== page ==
Keep Canada Fishing

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This is all about the facts as presented by Canadian Sportsfishing Industry Association “CSIA”. What a great association and group of people, they are located at 171A Rink Street , Suit 102 in Peterborough, Ontario, K9J2J6. Please support them if you can .

 Here are some of the Economic Facts;

  • ITS ALL ABOUT THE MONEY….In 2010, anglers spent slightly less than 5 times the total value of commercial fishing $8.3 vs $1.7 BILLION
  • CATCH AND RELEASE…In 2010 , anglers caught 193 million fish, but retained only 63 million… 130 MILLION RELEASED
  • FISHING ON THE RISE…Almost 300,000 more Canadians bought a resident fishing licence in 2010 than in 2005
  • PUTTERS AND PUCKS… More Canadian adults fish than play hockey and golf combined
  • OLYMPIC SPIRIT, VANCOUVER 2010… Angler’s expenditures are 3 1/2 times the economic contribution of the 2010 Winter Olympics
  • RECREATIONAL ANGLER’S…..consumed less than 4% of the total fish harvested in Canada in 2010

CHEERS… In 2010 anglers’ expenditures were more than 1 1/3   total sales of wine by wineries, liquor stores and agencies that year  $8.3 vs $6.1 BILLION…Canadian angler expenditures consistently rival national beer sales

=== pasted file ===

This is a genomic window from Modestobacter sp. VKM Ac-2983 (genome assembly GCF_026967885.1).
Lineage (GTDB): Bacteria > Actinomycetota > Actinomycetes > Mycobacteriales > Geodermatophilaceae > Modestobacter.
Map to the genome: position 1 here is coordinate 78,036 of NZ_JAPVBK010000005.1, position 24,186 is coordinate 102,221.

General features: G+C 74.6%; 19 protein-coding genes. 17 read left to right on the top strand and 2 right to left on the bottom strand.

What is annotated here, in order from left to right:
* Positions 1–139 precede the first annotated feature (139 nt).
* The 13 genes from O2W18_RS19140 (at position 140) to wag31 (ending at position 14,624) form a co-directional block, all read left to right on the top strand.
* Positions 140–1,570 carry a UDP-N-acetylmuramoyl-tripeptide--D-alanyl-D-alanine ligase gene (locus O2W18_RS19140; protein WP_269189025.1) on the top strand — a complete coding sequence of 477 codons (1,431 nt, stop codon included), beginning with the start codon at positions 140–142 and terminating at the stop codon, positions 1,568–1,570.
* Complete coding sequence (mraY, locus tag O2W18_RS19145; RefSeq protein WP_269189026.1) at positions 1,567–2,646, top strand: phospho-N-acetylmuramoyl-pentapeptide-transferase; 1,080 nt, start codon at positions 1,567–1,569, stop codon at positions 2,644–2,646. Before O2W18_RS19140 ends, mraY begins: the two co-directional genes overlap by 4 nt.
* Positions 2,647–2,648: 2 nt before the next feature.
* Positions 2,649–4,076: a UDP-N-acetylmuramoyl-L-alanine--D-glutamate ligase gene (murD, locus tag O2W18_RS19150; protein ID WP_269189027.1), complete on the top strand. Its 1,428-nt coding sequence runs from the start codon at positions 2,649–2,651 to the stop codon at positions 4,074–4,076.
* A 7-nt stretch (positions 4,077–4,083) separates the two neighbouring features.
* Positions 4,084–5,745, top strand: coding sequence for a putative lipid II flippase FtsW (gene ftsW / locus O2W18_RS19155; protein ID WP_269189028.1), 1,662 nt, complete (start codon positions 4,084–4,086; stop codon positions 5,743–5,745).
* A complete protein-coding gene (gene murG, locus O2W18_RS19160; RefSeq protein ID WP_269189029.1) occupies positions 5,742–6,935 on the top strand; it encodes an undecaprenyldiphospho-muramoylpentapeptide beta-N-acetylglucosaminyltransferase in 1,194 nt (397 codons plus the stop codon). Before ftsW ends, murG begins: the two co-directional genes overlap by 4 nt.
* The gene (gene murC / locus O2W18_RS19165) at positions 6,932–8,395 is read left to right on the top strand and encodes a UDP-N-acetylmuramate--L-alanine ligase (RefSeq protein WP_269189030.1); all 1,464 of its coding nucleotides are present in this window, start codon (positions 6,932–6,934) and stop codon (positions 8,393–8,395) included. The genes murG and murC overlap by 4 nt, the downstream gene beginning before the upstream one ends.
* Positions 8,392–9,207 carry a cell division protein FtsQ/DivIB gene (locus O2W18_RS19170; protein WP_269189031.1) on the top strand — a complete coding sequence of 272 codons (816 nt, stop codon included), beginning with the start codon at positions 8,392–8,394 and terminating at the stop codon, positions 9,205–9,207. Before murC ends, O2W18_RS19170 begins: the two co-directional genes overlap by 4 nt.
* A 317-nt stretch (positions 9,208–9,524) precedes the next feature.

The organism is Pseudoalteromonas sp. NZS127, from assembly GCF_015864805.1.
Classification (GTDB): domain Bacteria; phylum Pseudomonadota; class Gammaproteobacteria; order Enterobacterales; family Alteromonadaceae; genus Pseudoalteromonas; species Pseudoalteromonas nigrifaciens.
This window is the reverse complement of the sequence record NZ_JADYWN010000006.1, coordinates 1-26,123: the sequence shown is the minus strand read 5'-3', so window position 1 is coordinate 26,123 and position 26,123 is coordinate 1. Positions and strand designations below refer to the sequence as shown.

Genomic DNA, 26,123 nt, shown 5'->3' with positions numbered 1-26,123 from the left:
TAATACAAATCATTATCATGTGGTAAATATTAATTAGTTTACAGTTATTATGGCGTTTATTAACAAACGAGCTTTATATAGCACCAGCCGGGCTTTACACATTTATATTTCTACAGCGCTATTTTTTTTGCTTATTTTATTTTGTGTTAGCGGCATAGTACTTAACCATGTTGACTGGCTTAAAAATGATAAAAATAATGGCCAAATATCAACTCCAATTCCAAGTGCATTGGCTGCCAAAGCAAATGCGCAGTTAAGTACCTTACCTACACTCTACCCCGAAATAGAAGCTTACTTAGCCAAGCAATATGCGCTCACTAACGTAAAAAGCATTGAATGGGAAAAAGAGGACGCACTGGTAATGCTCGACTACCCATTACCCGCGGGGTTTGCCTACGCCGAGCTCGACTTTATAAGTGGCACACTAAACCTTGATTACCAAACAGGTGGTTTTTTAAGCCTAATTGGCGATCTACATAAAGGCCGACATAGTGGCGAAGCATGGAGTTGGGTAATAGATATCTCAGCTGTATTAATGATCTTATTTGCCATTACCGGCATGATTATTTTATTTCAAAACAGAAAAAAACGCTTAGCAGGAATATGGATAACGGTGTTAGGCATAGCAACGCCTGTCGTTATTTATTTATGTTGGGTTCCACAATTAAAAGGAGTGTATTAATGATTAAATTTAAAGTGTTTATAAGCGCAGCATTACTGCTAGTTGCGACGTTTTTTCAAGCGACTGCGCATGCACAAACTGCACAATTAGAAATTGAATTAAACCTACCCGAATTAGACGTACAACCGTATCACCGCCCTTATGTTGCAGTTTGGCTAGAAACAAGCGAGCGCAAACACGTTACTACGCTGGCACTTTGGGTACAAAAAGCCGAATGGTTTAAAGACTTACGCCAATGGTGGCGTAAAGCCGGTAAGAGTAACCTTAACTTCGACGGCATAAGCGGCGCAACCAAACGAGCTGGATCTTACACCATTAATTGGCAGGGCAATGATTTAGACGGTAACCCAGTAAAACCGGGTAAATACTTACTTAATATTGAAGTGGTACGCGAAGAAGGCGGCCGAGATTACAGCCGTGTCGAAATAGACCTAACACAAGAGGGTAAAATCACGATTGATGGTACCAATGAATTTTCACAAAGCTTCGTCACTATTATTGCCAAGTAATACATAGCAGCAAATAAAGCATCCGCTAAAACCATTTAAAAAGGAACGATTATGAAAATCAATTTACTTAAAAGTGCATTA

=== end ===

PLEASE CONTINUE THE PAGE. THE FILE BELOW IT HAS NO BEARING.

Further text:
GUESS WHAT…..Anglers’ expenditures in 2010 were almost 1 1/2 times the total franchise restaurant sales for Tim Hortons  $5.6 BILLION

CASTING FOR VOTES…Industry sources estimate that the voting strength of Canadian anglers is 1 1/2 times the voting strength of Canadians 65 and over. 21% vs 14%


The total $8.3 BILLION that anglers spent in 2010 was:

  • 1 1/2 times the G.O.P. of Prince Edward Island
  • more than all food services & tavern receipts in British Columbia in 2010- $7.8B
  • more than all the revenues generated by all Canada amusement and recrcational industries , except gambling



Anglers spent $1.6 billion  on boating equipment for recreational fishing in 2010


  • AND OTHER 1%


Anglers spend a total of $8.3 billion annually to support their outdoor passion, creating jobs in tourism ,transportation, retail goods, boating , vehicle sales and more.

Past and Present…. Conservation

With close to 7 billion people on our planet every place is impacted in some way by humans.  So how does Canada have such healthy fish and wildlife populations for so many species to thrive?  The answers may surprise you.

In the early 1900’s, with far fewer people in North America, many fish and wildlife populations were in serious decline due to unregulated over harvest.  A few passionate hunters and anglers recognized the imminent threats and formed the Boone and Crockett Club: the first conservation organization.  Their initiatives evolved and are the basis for conservation and sustainable use of natural resources in Canada and the U.S.  Their foresight resulted in the creation of government fish and wildlife management agencies, professional academic training and scientific standards, creel and bag limits with closed seasons enforced by game wardens, public owernership of fish, wildlife, parks and protected areas – and what today is know as the North American Model of Conservation has become the greatest environmental success story in world history.